August 31, 2005 12:26 ET

COX-2 Users Gain No Apparent GI Protection Compared With Nonselective NSAID Users; Also, Drug Costs and Potential Drug Therapy Problems Are Reduced in a Medication Therapy Management Program

ALEXANDRIA, VA -- (MARKET WIRE) -- August 31, 2005 -- The September 2005 issue of the Journal of Managed Care Pharmacy (JMCP) is now available in print and online. Featured articles include:

Actual Rates of GI Bleed Not Lower for COX-2 vs. Nonselective NSAID Users...

Examination of medical and pharmacy claims data for approximately 2.7 million managed care members in five states for the period January 1999 to August 2002 revealed 375 cases of GI bleed among 19,201 follow-up years for COX-2 users (19.5 cases per 1,000 person-years) versus 228 cases of GI bleed among 12,680 follow-up years for nonselective NSAID users (18.0 cases per 1,000 person-years). The risk of GI bleed was not significantly different for COX-2 users compared with nonselective NSAID users (risk ratio [RR] 1.07 with a 95% confidence interval [CI] of 0.90-1.26). Even among patients at high risk of a GI bleed, there was no reduction in the actual incidence of GI bleed for COX-2 users compared with nonselective NSAID users (RR 0.995; 95% CI, 0.84-1.19).

An accompanying editorial points out that not only is there no apparent GI protection with COX-2 drugs versus nonselective NSAIDs in the real world of managed care, but COX-2 inhibitors have also been associated with an increased risk of cardiovascular events: The sole remaining COX-2 inhibitor on the market contains a warning label for potential increased risk of cardiovascular events. In addition, the cost of COX-2 inhibitors is four times the cost of alternative therapy, with diclofenac 150 mg per day plus omeprazole OTC 20 mg per day.

Medication Therapy Management Performed by Clinical Pharmacists in Long-term Care Reduced Drug Costs by $19.04 per Patient per Month...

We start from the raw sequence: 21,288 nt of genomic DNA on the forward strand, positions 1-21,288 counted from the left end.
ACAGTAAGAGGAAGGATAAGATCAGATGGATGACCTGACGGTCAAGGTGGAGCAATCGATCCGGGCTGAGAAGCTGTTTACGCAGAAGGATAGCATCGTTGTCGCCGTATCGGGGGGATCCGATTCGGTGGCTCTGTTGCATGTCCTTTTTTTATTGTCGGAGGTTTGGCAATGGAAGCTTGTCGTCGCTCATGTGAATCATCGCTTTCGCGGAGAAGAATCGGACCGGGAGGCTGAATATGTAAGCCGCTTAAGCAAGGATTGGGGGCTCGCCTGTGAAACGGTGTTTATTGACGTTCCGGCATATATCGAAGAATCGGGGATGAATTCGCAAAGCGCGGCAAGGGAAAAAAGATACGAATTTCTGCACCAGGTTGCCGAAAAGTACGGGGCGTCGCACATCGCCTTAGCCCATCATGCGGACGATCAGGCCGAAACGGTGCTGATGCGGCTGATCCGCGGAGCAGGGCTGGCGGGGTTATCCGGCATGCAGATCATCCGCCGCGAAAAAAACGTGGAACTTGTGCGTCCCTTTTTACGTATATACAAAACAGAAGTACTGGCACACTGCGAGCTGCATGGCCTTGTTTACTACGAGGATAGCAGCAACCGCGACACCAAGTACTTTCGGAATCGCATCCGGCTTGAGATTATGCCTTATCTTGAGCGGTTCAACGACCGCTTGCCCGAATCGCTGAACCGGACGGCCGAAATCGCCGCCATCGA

A clinical pharmacy intervention program that targeted long-term care patients with more than 18 prescription fills in 90 days was associated with drug costs savings and a reduction in alerts of potential drug therapy problems (PDTPs). Clinical consulting pharmacists offered 6,360 recommendations across 5 PDTP alert categories for 3,400 patients, an average of 1.87 recommendations per patient. Physicians agreed to 3,801 (59.8%) of the recommendations to change drug therapy; about half involving a switch to a lower-cost drug. Drug cost savings were about 4% for the intervention group versus the control group, or about $19.04 per patient per month, annualized to $228 per patient per year. This clinical pharmacy intervention program has components that might serve as the basis for medication therapy management under the Medicare Part D prescription drug benefit program that begins January 1, 2006.

The Journal of Managed Care Pharmacy is published nine times per year and is a benefit of membership in the Academy of Managed Care Pharmacy. A peer-reviewed publication of original research for pharmacy practitioners and health care providers, JMCP is approved by the National Library of Medicine and indexed in MEDLINE/PubMed. The current edition is available at:

Questions about the publication may be directed to Editor-in-Chief Frederic R. Curtiss, PhD, RPh, CEBS, at

The Academy of Managed Care Pharmacy's mission is to empower its members to serve society by using sound medication management principles and strategies to achieve positive patient outcomes. AMCP has more than 4,800 members nationally who provide comprehensive coverage and services to the more than 200 million Americans served by managed care. More news and information about AMCP can be obtained on its website,

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